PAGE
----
In mid-March 2020, when the Quebec government announced confinement measures as the COVID infection and death rate tolls soared worldwide, the Montreal Chest Institute (MCI or “the Chest”) of the McGill University Health Centre (MUHC) rushed to launch the MUHC’s first COVID wards. This was a natural fit as COVID-19 is primarily a respiratory disease and the MCI represents the Division of Respiratory Medicine at the MUHC. Dr. Kevin Schwartzman, Director of the Respiratory Division at the MUHC and head of the Chest, was tasked to oversee the launch of the COVID wards at both the Glen and the Montreal General Hospital (MGH). The practice of medicine as we know it would drastically change over the following weeks, as healthcare providers would have to constantly adapt their approach in order to save lives.  

At the Glen, Dr. Schwartzman and the MCI’s Dr. Nicole Ezer, a Respirologist with Acute Medical Care and ICU experience, led the launch of the first COVID ward. Dr. Thomas Maniatis and Dr. Amal Bessissow, both Internal Medicine specialists, alongside Vincent Piché-Roy, Interim Nurse Manager, launched the MGH ward. Their first task: identify separate spaces within the hospitals for the care of COVID patients.

The wards were set up within a two-week period. The first week, staff located the spaces to be converted into COVID units which could accommodate twelve beds each. They developed training materials and forms for the new COVID unit staff, a diverse group of doctors, nurses and residents, some of which hadn’t worked in a ward setting in years and needed to relearn some of their practices through peer-training.  “Primary attending physicians from respirology, general internal medicine, cardiology, infectious diseases, and geriatrics provided back-up and support to the other attending staff and residents,” explained Dr. Schwartzman. “Many of the doctors started with orientation shifts during the day, followed by more independent work in the evenings or overnight.”

The second week, the teams ran simulations to identify necessary changes before accepting their first patients:  transfers from other hospitals or old age residences.  During that time, the teams were met with a new set of challenges. Each environment had to be adapted to ensure that the unit had hand sanitizer dispensers and telephones. “Processes that we normally do, we had to change,” explained Dr. Ezer. “We went from seeing patients every morning and examining them, to speaking to them by phone through a glass window and only examining them when necessary.” Despite physically distancing from them, teams tried as much as possible to maintain personal and meaningful relationships, through frequent interactions over the phone with patients and their families.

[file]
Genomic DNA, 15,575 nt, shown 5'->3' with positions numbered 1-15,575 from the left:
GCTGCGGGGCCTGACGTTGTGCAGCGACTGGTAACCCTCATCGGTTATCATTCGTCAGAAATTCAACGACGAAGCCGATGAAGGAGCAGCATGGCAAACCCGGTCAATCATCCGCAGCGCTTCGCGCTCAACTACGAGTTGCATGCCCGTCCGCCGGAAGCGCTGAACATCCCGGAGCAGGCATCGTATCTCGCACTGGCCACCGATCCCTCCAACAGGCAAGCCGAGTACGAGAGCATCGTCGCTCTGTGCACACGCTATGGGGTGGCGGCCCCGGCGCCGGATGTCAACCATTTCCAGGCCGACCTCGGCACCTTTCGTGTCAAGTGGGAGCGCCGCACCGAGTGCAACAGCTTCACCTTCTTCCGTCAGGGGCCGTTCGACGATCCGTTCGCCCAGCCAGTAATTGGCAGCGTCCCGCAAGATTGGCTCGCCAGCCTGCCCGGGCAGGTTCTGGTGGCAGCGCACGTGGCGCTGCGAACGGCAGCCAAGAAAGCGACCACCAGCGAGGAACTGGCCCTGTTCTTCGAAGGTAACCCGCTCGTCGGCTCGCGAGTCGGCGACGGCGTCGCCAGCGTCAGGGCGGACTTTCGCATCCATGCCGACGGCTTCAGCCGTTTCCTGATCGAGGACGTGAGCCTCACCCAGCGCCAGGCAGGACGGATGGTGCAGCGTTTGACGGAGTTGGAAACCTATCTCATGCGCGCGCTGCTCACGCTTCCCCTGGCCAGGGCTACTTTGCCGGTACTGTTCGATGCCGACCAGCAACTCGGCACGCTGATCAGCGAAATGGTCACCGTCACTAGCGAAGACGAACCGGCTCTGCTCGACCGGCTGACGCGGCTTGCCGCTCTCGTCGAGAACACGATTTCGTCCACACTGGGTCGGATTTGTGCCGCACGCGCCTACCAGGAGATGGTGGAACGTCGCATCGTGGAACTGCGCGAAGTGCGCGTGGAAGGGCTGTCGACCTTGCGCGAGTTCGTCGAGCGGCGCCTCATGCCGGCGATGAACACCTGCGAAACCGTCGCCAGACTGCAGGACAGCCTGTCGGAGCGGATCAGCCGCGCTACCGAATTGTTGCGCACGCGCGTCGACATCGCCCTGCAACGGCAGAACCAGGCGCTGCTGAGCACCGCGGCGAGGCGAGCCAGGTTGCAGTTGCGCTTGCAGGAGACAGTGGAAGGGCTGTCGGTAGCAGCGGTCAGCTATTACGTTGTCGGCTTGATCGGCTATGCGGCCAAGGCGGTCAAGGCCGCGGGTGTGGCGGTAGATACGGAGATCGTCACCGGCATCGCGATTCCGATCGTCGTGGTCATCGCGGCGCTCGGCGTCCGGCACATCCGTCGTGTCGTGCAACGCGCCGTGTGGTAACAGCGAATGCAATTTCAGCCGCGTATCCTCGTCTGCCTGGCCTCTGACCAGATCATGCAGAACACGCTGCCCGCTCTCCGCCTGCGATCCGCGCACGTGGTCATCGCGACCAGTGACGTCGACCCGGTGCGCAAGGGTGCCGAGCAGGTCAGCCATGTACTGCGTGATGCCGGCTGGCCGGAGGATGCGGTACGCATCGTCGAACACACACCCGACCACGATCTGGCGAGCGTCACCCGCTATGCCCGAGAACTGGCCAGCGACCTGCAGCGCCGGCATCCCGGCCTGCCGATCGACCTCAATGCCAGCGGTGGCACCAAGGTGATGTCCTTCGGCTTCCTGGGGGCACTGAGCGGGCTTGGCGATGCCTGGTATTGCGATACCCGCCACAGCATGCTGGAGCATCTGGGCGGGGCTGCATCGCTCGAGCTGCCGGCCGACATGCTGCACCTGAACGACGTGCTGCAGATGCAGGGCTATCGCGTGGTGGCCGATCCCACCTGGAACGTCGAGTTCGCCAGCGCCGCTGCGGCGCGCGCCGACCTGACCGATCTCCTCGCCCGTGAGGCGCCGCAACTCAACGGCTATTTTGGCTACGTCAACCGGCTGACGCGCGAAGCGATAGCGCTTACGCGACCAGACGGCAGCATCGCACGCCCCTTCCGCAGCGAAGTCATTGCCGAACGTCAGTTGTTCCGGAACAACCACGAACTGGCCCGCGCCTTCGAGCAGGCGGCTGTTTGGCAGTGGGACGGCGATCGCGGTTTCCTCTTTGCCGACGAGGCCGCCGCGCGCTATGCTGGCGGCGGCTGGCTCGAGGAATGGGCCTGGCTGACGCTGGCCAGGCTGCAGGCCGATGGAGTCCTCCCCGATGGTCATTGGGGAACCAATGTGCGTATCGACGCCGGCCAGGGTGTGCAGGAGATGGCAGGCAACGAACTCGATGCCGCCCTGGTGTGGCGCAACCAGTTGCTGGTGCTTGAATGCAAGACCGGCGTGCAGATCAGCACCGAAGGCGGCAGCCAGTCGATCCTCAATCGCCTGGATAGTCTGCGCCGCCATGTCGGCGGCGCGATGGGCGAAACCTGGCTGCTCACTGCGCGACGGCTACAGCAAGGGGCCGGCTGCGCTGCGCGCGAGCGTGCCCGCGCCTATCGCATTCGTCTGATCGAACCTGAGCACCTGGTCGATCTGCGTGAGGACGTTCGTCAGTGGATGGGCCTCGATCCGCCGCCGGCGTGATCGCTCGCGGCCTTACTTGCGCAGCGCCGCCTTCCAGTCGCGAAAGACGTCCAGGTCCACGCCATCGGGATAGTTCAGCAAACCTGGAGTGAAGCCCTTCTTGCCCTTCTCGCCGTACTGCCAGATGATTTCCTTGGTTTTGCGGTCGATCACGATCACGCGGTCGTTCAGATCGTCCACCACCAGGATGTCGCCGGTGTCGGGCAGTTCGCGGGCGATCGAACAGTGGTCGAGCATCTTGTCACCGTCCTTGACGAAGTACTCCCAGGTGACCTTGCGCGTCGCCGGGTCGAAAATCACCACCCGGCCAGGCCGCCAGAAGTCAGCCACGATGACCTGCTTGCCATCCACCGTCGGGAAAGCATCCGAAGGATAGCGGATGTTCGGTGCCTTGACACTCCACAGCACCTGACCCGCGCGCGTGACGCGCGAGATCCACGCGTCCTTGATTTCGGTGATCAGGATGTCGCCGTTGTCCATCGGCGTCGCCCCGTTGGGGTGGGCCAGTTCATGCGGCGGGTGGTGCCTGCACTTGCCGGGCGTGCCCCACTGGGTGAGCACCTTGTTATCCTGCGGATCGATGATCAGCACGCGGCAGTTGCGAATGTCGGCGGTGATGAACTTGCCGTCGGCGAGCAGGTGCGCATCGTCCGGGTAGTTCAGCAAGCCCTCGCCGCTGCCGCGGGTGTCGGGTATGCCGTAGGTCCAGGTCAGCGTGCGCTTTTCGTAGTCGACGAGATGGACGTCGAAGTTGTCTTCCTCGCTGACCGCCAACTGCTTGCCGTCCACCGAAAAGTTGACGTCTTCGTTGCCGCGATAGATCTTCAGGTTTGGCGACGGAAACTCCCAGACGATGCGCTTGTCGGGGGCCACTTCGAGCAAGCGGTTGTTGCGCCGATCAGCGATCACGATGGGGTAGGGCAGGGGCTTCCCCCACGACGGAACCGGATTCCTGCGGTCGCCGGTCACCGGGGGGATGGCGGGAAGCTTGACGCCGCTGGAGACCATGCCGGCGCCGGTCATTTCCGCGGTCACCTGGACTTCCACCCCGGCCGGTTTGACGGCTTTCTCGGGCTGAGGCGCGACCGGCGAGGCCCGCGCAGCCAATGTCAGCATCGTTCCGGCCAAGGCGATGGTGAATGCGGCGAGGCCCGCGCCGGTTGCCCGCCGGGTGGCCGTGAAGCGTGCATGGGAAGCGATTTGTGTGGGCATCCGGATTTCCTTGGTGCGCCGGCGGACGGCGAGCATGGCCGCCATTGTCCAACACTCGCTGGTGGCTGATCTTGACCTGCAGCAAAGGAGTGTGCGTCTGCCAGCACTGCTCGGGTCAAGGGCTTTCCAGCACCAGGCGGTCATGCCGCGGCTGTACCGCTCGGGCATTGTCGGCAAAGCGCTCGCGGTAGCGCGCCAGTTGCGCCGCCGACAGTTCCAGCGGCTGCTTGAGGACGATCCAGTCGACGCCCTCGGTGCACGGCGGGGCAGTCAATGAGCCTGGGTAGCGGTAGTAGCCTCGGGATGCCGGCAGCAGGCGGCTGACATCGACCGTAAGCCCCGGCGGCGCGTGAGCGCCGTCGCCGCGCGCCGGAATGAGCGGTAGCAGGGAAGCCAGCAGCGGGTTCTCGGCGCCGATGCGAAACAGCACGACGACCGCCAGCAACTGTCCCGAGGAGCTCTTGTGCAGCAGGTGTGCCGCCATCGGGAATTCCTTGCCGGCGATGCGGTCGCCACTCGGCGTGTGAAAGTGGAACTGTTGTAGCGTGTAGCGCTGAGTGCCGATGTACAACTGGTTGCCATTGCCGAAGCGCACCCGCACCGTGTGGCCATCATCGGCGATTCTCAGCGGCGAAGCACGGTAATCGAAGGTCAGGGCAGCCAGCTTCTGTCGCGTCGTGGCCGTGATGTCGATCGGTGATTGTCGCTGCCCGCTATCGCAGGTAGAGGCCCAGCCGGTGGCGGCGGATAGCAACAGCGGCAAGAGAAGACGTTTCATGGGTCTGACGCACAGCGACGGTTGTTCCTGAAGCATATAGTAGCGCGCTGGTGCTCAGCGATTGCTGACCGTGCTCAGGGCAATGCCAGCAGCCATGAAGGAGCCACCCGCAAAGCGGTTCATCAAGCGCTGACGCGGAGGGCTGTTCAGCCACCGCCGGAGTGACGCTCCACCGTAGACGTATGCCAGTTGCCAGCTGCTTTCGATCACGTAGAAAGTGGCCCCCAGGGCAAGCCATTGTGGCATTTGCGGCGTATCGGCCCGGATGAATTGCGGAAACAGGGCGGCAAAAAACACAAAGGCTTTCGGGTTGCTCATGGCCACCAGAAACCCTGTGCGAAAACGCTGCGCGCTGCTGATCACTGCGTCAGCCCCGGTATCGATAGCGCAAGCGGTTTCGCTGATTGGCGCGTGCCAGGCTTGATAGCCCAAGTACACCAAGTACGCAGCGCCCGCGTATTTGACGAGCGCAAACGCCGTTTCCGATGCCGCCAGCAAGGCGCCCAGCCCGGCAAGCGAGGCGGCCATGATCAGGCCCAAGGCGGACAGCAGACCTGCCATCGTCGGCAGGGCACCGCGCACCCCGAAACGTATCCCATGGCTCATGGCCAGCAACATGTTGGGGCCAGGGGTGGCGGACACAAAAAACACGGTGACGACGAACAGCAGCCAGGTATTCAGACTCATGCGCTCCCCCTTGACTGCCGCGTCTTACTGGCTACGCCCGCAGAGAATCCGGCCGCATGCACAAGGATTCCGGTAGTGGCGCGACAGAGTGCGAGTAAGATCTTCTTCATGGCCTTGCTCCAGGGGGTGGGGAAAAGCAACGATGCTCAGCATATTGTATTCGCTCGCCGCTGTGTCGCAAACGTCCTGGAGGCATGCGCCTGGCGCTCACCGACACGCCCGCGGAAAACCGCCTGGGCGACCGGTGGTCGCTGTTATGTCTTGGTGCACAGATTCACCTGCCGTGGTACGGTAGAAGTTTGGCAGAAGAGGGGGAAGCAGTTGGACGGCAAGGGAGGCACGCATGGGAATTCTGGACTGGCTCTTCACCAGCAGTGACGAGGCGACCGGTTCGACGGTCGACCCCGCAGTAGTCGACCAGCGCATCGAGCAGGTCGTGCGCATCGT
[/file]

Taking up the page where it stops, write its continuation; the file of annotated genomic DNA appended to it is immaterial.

While teams at the Glen were able to set up in an area containing single rooms under negative pressure with large windows along the corridor and an antechamber, the team at the MGH was faced with infrastructure challenges. The single-patient rooms had no windows on the doors, making their installation a top priority.

“We have had to adapt our practice and environment daily, because of the increase of patients and the changing unit population,” said Dr. Bessissow. “Each patient that comes in is affected differently by the virus, and so their medical needs change.” The MGH has since added a second ward and continues to improve the environment, adding mirrors in some rooms to better see patients through windows and redoing the plumbing in a room to accommodate a patient needing dialysis.

The practice of medicine has changed significantly during COVID. Healthcare professionals have had to constantly adapt their approach to reduce exposure to the virus for patients and medical staff. Guidelines for ordering tests have changed too: doctors must ensure that any test they order will lead to a change in the treatment of a patient, as they now have to consider the health risks to the technicians or the nurses performing them. Personal protective equipment needs to be inventoried to guarantee each unit has an adequate supply, and nurses are paired to ensure donning and doffing is done appropriately.

The Montreal Chest Institute’s expertise in the management and organization of respiratory care has been instrumental to the success of the COVID wards. Despite changes to medical practice and routines, the healthcare professionals of the COVID units, comprised of experts in their field, have pulled together in a time of pandemic to ensure excellent patient care remains the number one priority at the MUHC.